An Ellis County judge will determine if a woman will go to trial next month on the most serious charge she faces for her alleged role in a February murder.
Judge Blake Bittel heard arguments Monday afternoon on a motion from Kylie Jo Waldschmidt, 24, to dismiss a charge of aiding and abetting a felony murder with an alternate charge of felony aggravated assault or aggravated battery.
Bittel did not immediately issue a ruling after the hearing.
Waldschmidt faces trial Jan. 27-31 on the aiding and abetting and a charge of interference with a law enforcement officer. The charges stem from the Feb. 27 shooting of Diego Gallaway, 26.
Her co-defendant in the crime, Ryan Paul Thompson, 34, pleaded guilty in September to second-degree murder and possession of methamphetamine with intent to distribute. He was sentenced in November to 24 years in prison.
At question in Monday’s hearing is whether or not the Merger Doctrine applies to the actions that led to Gallaway’s murder. The doctrine asserts that if a defendant commits a single act that simultaneously fulfills the definition of two separate offenses, the lesser offense will be dropped and the defendant will be charged with only the greater offense.
In preliminary hearings for both Thompson and Waldschmidt in September, testimony established that the pair had contacted Gallaway about returning a debit card to him on Feb. 27.
Waldschmidt — Gallaways’s ex-girlfriend and mother of his two children — told police their original plan was to go to Gallaway’s apartment in the 2700 block of Indian Trail, where she would slide the card under his door. However, that plan changed, and Thompson called Gallaway and told him to come to their car in a nearby parking lot.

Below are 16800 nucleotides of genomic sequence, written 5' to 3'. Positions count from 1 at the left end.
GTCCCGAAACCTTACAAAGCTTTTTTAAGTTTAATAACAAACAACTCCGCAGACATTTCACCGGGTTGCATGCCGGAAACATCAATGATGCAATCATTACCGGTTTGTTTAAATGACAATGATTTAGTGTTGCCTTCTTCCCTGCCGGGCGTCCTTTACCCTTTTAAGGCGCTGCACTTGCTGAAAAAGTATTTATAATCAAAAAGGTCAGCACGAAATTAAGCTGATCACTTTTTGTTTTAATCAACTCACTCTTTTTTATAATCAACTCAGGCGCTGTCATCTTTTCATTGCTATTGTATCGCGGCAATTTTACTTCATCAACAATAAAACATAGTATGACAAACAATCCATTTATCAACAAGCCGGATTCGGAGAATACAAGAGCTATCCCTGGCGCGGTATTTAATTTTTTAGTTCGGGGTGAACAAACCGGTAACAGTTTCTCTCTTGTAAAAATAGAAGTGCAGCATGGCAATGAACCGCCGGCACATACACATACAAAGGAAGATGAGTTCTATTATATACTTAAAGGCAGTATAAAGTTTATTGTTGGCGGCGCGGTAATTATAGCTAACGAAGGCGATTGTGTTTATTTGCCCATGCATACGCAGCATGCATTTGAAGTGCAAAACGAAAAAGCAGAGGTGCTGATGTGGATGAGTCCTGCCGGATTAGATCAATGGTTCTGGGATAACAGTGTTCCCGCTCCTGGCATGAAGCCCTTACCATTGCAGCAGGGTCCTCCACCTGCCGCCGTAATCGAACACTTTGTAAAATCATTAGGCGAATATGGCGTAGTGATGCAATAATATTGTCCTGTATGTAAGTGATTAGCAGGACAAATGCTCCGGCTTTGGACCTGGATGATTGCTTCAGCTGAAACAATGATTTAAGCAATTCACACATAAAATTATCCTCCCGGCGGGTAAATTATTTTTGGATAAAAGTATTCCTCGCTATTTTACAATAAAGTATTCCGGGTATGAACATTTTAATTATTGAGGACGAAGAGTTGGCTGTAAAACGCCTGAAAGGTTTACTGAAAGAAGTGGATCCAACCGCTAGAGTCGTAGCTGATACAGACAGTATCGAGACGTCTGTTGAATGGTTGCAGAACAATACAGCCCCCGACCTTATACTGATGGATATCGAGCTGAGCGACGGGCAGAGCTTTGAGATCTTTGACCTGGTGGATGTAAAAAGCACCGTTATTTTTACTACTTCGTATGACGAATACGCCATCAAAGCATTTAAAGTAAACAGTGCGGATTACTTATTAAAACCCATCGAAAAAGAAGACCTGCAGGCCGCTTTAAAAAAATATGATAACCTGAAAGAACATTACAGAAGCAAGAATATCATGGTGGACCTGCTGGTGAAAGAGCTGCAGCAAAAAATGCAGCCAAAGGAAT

Gallaway went to the passenger side of the vehicle and began to shout at Waldschmidt. Thompson got out of the car with a gun he had obtained less than an hour before and confronted Gallaway. The men began arguing, with Thompson placing Gallaway in a headlock from behind. They struggled. Thompson then placed the gun against the back of Gallaway’s head and pulled the trigger, killing him.
Waldschmdit initially told police she did not see the shooting, and officers testified in the preliminary hearing she changed her story several times throughout the investigation.
Waldschmidt’s appointed attorney, Joe Shepack, Great Bend, argued Monday that Thompson’s actions leading to the shooting were lineal and therefore fall under the Merger Doctrine.
Essentially, Ryan Thompson came out of the vehicle with the gun in hand and advanced on Gallaway, Shepack said. He cited the autopsy report, entered into evidence in the preliminary hearing. County Coroner Dr. Lyle Noordhoek had reported injuries to Gallaway’s hand indicated he and Thompson had struggled over the gun.
Pointing a gun is aggravated battery, Shepack said, and firing the bullet is part of the homicide.
But Ellis County Attorney Tom Drees argued the aggravated assault and aggravated battery were collateral elements of the crime.
“You don’t have to have aggravated assault or aggravated battery to commit this murder,” he said.
Had Gallaway been choked to death, the Merger Doctrine would apply, Drees said, as the aggravated assault — putting Gallaway into a chokehold — would have led to his death. Gallaway was shot, but the gun was not used in the aggravated assault or battery, Drees said.
“The murder was the single act of putting a gun to his head and firing,” he said.